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ARS Home » Pacific West Area » Maricopa, Arizona » U.S. Arid Land Agricultural Research Center » Pest Management and Biocontrol Research » Research » Publications at this Location » Publication #257460

Title: IPM for fresh-market lettuce production in the desert southwest: the produce paradox.

item PALUMBO, J - University Of California
item Castle, Steven

Submitted to: Pest Management Science
Publication Type: Peer Reviewed Journal
Publication Acceptance Date: 9/2/2009
Publication Date: 10/19/2009
Citation: 2009. IPM for fresh-market lettuce production in the desert southwest: the produce paradox.. Pest Management Science.

Interpretive Summary: In the 1959 article ‘The Integrated Control Concept’ by V. M. Stern and colleagues, the authors pointed out certain situations that might preclude implementing the principles of integrated control that they developed in their article and that eventually became the foundation of IPM. One of these situations is where economic thresholds are set so low as to make reliance on biological control impractical from a market perspective. For example, consumers have an expectation that fresh market fruits and vegetables should be blemish-free, as though insect pests did not exist. Anything that alters the aesthetic appearance of fresh produce risks lowering the price the consumer will pay. Hence, produce growers are loathe to risk having their crop undervalued due to insect damage or potentially rejected altogether. However, the consumer also expects pesticide-free produce and is often disturbed by reports of excessive pesticide use in agriculture. This, then, is the produce paradox: two values, i.e. the desire for insect-free and pesticide-free produce that are diametrically opposed to one another in situations where even light pest pressure occurs. Despite these constraints, this paper discusses the influence that the integrated control concept has had on the adoption of pest management in desert lettuce crops.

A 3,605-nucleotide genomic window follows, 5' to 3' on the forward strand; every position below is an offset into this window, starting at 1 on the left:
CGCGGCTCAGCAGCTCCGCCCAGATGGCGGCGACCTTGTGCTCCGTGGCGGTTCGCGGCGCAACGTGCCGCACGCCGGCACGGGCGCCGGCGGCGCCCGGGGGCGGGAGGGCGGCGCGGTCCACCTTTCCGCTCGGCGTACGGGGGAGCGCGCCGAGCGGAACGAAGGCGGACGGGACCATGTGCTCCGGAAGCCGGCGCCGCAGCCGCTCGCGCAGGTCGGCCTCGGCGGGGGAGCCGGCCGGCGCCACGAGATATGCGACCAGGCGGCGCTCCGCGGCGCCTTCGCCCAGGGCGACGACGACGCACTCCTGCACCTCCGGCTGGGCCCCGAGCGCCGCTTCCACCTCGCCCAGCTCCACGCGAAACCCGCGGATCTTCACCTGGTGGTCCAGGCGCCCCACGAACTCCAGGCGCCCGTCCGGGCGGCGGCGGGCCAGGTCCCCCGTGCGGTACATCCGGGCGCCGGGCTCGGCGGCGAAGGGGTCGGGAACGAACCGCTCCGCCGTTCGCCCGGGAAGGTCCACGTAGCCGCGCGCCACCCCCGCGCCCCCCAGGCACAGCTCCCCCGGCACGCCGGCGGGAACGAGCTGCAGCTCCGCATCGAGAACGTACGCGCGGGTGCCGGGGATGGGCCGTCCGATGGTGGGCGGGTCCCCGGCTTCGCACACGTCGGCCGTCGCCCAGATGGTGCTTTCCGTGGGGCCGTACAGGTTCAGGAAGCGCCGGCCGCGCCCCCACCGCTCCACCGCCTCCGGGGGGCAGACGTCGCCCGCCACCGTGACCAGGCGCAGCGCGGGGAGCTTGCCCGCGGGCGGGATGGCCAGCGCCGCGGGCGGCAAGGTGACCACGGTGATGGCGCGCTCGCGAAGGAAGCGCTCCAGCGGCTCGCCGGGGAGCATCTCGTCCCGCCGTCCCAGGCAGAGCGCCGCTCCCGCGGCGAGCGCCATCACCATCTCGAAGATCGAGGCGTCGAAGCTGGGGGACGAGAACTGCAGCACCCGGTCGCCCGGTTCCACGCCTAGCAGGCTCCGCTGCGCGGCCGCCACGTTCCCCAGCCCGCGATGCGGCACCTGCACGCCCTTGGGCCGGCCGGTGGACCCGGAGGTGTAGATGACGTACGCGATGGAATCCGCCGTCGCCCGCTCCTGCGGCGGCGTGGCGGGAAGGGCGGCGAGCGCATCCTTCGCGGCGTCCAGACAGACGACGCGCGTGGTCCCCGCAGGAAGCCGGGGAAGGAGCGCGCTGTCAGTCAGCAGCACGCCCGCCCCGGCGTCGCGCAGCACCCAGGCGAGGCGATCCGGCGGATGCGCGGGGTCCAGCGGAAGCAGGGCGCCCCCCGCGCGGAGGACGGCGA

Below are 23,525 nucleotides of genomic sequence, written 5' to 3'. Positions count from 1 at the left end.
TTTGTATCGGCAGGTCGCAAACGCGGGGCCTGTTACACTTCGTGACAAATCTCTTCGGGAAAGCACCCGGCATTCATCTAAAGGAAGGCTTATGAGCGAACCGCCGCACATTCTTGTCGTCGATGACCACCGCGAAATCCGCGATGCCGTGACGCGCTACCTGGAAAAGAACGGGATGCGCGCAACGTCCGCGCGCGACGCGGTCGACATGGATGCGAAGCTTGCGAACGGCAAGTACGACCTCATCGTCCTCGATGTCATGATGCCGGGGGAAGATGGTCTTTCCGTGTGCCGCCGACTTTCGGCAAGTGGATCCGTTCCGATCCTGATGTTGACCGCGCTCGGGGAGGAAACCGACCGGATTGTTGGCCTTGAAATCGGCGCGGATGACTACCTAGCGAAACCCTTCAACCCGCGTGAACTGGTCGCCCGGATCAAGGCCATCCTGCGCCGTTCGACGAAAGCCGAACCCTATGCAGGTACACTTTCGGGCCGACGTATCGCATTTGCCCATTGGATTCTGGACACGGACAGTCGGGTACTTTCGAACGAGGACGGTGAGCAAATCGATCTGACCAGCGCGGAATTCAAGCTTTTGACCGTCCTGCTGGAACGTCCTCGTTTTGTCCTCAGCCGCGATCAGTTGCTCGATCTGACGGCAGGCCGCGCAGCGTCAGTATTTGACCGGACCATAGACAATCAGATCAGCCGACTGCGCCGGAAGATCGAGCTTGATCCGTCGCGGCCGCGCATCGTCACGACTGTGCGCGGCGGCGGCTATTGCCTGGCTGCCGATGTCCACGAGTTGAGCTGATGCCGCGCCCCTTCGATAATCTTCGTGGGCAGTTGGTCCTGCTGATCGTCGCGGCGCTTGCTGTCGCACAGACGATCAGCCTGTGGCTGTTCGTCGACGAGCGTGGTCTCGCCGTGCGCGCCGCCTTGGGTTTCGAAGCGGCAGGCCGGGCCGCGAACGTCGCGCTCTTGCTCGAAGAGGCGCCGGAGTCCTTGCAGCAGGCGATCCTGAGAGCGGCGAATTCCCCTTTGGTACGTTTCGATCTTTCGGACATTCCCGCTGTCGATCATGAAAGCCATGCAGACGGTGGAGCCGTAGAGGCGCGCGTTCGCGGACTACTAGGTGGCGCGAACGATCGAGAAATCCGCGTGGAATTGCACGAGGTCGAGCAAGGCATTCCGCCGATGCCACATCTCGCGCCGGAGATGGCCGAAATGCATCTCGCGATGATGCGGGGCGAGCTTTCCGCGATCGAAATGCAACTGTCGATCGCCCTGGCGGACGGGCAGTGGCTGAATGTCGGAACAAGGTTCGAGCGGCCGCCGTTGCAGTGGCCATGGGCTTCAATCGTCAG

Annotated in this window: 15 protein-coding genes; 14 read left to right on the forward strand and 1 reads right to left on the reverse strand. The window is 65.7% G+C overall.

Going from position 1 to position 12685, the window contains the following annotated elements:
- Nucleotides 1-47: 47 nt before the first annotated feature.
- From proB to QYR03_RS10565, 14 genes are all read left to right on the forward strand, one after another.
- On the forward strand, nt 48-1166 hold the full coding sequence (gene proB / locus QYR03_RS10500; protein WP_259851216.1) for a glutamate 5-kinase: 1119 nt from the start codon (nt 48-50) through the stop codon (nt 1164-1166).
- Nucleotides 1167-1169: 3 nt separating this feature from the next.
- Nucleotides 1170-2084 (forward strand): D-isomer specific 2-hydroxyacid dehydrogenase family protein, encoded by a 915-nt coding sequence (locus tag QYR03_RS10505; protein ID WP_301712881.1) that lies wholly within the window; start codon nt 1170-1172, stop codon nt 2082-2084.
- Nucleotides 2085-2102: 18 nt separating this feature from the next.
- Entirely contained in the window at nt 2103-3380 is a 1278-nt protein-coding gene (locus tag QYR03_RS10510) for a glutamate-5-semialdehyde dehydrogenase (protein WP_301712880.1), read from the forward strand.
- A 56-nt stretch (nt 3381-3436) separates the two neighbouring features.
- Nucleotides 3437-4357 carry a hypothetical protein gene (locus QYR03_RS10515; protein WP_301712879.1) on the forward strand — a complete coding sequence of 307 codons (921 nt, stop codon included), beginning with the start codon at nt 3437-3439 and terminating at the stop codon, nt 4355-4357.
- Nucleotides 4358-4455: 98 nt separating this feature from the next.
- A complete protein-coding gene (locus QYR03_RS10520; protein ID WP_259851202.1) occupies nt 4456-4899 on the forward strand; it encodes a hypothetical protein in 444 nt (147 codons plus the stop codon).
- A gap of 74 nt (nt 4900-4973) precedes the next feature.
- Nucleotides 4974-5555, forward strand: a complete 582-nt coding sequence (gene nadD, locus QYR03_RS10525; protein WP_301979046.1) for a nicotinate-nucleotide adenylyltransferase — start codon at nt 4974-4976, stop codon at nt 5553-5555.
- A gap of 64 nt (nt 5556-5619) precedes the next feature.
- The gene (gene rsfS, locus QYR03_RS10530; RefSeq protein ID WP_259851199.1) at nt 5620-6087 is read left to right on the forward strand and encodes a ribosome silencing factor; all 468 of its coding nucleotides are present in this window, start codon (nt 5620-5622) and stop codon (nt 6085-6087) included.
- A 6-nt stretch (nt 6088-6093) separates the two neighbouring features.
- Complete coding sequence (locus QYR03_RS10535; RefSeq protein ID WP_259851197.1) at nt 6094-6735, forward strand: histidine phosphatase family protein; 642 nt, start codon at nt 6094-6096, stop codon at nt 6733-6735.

Technical Abstract: In the ‘Integrated Control Concept’, Stern et al. emphasized that, although insecticides are necessary for agricultural production, they should only be used as a last resort and as a complement to biological control. They argued that selective insecticide use should only be attempted after it has been determined that insect control with naturally occurring biotic agents is not capable of preventing economic damage. However, they concluded their seminal paper by emphasizing that integrated control will not work where natural enemies are inadequate or where economic thresholds are too low to rely on biological control. Thus, it is no surprise that insect control in high-value, fresh-market lettuce crops grown in the desert southwest have relied almost exclusively on insecticides to control a complex of mobile, polyphagous pests. Because lettuce and leafy greens are short-season annual crops with little or no tolerance for insect damage or contamination, biological control is generally considered unacceptable. High expectations from consumers for aesthetically appealing produce free of pesticide residues further forces vegetable growers to use chemical control tactics that are not only effective but safe. Consequently, scientists have been developing integrated pest management (IPM) programs for lettuce that are aimed at reducing the economic, occupational and dietary risks associated with chemical controls of the past. Most of these programs have drawn upon the integrated control concept and promote the importance of understanding the agroecosystem, and the need to sample for pest status and use action thresholds for cost-effective insect control. More recently, pest management programs have implemented newly developed, reduced-risk chemistries that are selectively efficacious against key pests. This paper discusses the influence that the integrated control concept, relative to zero-tolerance market standards and other constraints, has had on the adoption of pest management in desert lettuce crops.